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» antibiotics and developmental biology

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image: The Sum of Our Parts

The Sum of Our Parts

By , and | July 1, 2015

Putting the microbiome front and center in health care, in preventive strategies, and in health-risk assessments could stem the epidemic of noncommunicable diseases.

5 Comments

image: Antibiotics and the Gut Microbiome

Antibiotics and the Gut Microbiome

By | June 30, 2015

Antibiotics given to infant mice may have long-term effects on the animals’ metabolism and gut microbiota. 

1 Comment

image: Sperm From Ovaries

Sperm From Ovaries

By | June 11, 2015

With the deletion of a single gene, female Japanese rice fish can produce sperm. 

1 Comment

image: Alternate Pathways Yield New Antibiotics

Alternate Pathways Yield New Antibiotics

By | May 29, 2015

Scientists tinker with biosynthetic pathways to make versions of a common antibiotic that stunt drug-resistant bacteria.

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image: Dino Snouts from Chicken Beaks

Dino Snouts from Chicken Beaks

By | May 13, 2015

Researchers tweak gene expression in chicken embryos that may have been crucial to the evolutionary transition from dinosaur noses to bird bills.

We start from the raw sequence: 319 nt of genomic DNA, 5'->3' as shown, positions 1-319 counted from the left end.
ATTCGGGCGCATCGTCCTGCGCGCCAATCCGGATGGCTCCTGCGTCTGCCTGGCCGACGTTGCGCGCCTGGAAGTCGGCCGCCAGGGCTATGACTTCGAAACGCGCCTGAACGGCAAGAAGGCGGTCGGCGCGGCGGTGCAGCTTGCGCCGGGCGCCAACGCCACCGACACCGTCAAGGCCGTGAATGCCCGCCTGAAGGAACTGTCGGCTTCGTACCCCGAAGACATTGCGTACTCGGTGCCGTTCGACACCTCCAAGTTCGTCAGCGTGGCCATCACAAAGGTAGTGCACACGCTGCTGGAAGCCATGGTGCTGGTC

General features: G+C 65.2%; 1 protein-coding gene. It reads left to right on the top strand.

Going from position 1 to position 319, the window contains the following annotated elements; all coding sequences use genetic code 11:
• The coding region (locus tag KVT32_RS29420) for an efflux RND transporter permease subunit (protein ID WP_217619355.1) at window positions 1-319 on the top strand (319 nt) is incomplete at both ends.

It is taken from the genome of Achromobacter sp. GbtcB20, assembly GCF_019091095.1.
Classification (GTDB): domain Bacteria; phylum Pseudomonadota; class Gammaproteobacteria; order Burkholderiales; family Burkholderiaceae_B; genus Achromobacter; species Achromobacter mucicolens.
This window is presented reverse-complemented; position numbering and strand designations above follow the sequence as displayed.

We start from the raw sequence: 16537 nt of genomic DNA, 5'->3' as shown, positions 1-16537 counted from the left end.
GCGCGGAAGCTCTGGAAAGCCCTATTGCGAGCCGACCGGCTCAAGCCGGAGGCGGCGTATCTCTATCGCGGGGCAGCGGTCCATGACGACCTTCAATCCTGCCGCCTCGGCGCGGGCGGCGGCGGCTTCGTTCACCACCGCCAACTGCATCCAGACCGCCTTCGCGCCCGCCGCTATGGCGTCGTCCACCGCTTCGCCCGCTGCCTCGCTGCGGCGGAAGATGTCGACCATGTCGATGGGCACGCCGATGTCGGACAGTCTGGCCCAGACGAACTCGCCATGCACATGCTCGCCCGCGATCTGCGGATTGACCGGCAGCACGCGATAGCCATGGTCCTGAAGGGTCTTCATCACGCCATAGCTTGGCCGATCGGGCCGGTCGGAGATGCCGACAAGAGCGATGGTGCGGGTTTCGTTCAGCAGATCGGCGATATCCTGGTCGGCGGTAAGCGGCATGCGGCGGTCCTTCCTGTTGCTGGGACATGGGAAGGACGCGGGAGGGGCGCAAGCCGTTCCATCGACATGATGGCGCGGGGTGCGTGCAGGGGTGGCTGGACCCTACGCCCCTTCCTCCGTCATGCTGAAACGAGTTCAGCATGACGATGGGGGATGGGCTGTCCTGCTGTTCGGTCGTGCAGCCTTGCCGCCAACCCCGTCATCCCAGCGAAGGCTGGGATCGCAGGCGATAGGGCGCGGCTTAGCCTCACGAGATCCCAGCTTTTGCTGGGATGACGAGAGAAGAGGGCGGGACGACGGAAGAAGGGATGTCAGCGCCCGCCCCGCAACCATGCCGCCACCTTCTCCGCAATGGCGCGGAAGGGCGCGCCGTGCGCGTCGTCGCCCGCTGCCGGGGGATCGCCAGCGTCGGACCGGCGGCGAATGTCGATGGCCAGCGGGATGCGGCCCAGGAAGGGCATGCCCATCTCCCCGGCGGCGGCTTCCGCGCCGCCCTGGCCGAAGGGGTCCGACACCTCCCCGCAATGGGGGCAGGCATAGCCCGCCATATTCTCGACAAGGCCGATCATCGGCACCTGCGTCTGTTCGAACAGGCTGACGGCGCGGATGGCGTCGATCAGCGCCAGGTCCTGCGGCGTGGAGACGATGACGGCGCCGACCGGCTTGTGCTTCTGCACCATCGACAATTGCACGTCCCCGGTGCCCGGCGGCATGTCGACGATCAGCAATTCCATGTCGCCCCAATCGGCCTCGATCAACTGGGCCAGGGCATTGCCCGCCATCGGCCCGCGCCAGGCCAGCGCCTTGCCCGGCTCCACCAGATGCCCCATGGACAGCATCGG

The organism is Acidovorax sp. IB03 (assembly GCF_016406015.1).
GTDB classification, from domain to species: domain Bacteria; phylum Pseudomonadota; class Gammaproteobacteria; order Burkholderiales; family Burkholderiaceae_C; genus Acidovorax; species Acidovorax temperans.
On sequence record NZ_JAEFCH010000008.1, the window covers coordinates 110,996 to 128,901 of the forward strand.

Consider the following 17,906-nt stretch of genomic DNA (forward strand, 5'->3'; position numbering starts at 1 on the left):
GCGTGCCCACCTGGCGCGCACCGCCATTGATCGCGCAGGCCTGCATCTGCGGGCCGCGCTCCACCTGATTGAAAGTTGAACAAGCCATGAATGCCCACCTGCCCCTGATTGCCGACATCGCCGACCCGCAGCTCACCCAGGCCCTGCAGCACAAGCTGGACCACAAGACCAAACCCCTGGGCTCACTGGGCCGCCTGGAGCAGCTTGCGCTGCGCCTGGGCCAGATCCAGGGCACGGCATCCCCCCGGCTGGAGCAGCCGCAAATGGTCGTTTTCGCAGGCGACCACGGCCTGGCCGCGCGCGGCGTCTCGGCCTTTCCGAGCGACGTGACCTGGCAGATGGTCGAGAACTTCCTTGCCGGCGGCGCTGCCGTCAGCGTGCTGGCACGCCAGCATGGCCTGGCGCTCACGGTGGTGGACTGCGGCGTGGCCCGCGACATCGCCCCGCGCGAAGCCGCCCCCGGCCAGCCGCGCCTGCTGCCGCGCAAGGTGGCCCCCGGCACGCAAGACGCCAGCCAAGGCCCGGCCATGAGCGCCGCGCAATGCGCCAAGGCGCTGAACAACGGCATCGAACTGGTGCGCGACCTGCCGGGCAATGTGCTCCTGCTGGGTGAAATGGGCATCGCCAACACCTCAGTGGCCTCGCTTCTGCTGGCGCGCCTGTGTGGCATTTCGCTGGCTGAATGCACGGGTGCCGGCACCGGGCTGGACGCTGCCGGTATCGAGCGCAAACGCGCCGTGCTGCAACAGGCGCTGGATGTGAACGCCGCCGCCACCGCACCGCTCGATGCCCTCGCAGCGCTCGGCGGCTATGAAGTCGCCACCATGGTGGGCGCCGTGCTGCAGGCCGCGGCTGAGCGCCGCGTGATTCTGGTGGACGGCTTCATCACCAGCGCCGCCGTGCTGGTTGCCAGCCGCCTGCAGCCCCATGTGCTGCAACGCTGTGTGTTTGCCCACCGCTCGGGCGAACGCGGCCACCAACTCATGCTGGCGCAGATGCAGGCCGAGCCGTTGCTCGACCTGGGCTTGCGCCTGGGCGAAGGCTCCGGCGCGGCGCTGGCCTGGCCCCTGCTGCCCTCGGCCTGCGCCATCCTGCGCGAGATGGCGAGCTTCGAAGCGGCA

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image: Viral Protector

Viral Protector

By | April 21, 2015

A retrovirus embedded in the human genome may help protect embryos from other viruses, and influence fetal development.

1 Comment

image: Contributors

Contributors

By | April 1, 2015

Meet some of the people featured in the April 2015 issue of The Scientist.

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image: From Many, One

From Many, One

By | April 1, 2015

Diverse mammals, including humans, have been found to carry distinct genomes in their cells. What does such genetic chimerism mean for health and disease?

4 Comments

image: Short, Strong Signals

Short, Strong Signals

By | March 25, 2015

Methylation increases both the activity and instability of the signaling protein Notch.

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image: Widely Used Antibiotics Affect Mitochondria

Widely Used Antibiotics Affect Mitochondria

By | March 12, 2015

From plants to mice and human cells, tetracyclines lead to mitochondrial dysfunction in model organisms.

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